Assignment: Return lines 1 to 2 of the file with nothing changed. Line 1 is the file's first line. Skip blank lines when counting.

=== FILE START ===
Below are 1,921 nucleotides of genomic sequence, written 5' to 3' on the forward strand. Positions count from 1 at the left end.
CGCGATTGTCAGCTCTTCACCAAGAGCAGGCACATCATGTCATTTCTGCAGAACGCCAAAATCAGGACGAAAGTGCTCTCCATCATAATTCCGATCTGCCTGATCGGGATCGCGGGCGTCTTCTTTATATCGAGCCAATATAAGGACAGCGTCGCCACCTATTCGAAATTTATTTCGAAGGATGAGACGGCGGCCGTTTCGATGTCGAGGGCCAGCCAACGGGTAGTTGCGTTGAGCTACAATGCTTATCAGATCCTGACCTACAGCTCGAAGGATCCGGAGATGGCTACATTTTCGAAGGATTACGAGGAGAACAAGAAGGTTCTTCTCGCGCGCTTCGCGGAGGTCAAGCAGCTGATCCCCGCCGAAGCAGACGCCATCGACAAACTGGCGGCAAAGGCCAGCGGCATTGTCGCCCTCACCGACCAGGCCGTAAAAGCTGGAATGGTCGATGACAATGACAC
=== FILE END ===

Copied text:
Below are 1,921 nucleotides of genomic sequence, written 5' to 3' on the forward strand. Positions count from 1 at the left end.
CGCGATTGTCAGCTCTTCACCAAGAGCAGGCACATCATGTCATTTCTGCAGAACGCCAAAATCAGGACGAAAGTGCTCTCCATCATAATTCCGATCTGCCTGATCGGGATCGCGGGCGTCTTCTTTATATCGAGCCAATATAAGGACAGCGTCGCCACCTATTCGAAATTTATTTCGAAGGATGAGACGGCGGCCGTTTCGATGTCGAGGGCCAGCCAACGGGTAGTTGCGTTGAGCTACAATGCTTATCAGATCCTGACCTACAGCTCGAAGGATCCGGAGATGGCTACATTTTCGAAGGATTACGAGGAGAACAAGAAGGTTCTTCTCGCGCGCTTCGCGGAGGTCAAGCAGCTGATCCCCGCCGAAGCAGACGCCATCGACAAACTGGCGGCAAAGGCCAGCGGCATTGTCGCCCTCACCGACCAGGCCGTAAAAGCTGGAATGGTCGATGACAATGACAC